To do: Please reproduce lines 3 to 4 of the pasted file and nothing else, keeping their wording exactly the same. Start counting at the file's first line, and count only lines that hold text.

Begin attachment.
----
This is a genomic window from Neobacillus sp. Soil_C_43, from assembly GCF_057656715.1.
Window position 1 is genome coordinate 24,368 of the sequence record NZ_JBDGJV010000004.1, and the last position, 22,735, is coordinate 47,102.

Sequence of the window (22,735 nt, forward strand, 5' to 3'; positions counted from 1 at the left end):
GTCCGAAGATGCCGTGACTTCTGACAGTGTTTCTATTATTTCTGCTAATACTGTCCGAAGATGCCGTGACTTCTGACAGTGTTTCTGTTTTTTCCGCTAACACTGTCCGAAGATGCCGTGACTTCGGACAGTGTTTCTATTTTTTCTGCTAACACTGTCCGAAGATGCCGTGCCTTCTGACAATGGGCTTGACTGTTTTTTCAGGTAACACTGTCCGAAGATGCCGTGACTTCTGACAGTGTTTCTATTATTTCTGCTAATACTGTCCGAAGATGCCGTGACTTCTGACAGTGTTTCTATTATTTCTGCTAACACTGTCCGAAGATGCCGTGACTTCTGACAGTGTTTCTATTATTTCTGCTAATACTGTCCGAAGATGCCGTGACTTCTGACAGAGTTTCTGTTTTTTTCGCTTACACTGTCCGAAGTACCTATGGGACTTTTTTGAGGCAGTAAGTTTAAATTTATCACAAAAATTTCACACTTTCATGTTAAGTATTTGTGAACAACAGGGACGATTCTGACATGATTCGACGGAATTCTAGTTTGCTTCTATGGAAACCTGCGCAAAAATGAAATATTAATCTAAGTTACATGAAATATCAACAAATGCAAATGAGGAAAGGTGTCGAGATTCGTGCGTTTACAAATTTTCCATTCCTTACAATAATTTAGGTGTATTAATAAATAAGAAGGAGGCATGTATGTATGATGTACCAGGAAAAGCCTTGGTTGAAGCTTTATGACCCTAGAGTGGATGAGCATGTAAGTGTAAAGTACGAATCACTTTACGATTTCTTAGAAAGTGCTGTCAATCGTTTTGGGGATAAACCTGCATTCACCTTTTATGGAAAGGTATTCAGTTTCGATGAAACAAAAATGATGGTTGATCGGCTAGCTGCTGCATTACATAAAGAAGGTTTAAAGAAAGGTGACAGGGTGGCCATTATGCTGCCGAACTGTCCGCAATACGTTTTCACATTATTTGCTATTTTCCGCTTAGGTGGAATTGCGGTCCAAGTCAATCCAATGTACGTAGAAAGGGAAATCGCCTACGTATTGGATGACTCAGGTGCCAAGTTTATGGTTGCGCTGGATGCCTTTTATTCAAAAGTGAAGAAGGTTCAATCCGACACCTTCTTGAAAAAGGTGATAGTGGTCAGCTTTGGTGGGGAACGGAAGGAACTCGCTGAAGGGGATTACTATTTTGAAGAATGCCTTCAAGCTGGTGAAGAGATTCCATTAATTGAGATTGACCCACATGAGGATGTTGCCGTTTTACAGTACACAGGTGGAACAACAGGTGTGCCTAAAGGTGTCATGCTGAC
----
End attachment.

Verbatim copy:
Sequence of the window (22,735 nt, forward strand, 5' to 3'; positions counted from 1 at the left end):
GTCCGAAGATGCCGTGACTTCTGACAGTGTTTCTATTATTTCTGCTAATACTGTCCGAAGATGCCGTGACTTCTGACAGTGTTTCTGTTTTTTCCGCTAACACTGTCCGAAGATGCCGTGACTTCGGACAGTGTTTCTATTTTTTCTGCTAACACTGTCCGAAGATGCCGTGCCTTCTGACAATGGGCTTGACTGTTTTTTCAGGTAACACTGTCCGAAGATGCCGTGACTTCTGACAGTGTTTCTATTATTTCTGCTAATACTGTCCGAAGATGCCGTGACTTCTGACAGTGTTTCTATTATTTCTGCTAACACTGTCCGAAGATGCCGTGACTTCTGACAGTGTTTCTATTATTTCTGCTAATACTGTCCGAAGATGCCGTGACTTCTGACAGAGTTTCTGTTTTTTTCGCTTACACTGTCCGAAGTACCTATGGGACTTTTTTGAGGCAGTAAGTTTAAATTTATCACAAAAATTTCACACTTTCATGTTAAGTATTTGTGAACAACAGGGACGATTCTGACATGATTCGACGGAATTCTAGTTTGCTTCTATGGAAACCTGCGCAAAAATGAAATATTAATCTAAGTTACATGAAATATCAACAAATGCAAATGAGGAAAGGTGTCGAGATTCGTGCGTTTACAAATTTTCCATTCCTTACAATAATTTAGGTGTATTAATAAATAAGAAGGAGGCATGTATGTATGATGTACCAGGAAAAGCCTTGGTTGAAGCTTTATGACCCTAGAGTGGATGAGCATGTAAGTGTAAAGTACGAATCACTTTACGATTTCTTAGAAAGTGCTGTCAATCGTTTTGGGGATAAACCTGCATTCACCTTTTATGGAAAGGTATTCAGTTTCGATGAAACAAAAATGATGGTTGATCGGCTAGCTGCTGCATTACATAAAGAAGGTTTAAAGAAAGGTGACAGGGTGGCCATTATGCTGCCGAACTGTCCGCAATACGTTTTCACATTATTTGCTATTTTCCGCTTAGGTGGAATTGCGGTCCAAGTCAATCCAATGTACGTAGAAAGGGAAATCGCCTACGTATTGGATGACTCAGGTGCCAAGTTTATGGTTGCGCTGGATGCCTTTTATTCAAAAGTGAAGAAGGTTCAATCCGACACCTTCTTGAAAAAGGTGATAGTGGTCAGCTTTGGTGGGGAACGGAAGGAACTCGCTGAAGGGGATTACTATTTTGAAGAATGCCTTCAAGCTGGTGAAGAGATTCCATTAATTGAGATTGACCCACATGAGGATGTTGCCGTTTTACAGTACACAGGTGGAACAACAGGTGTGCCTAAAGGTGTCATGCTGAC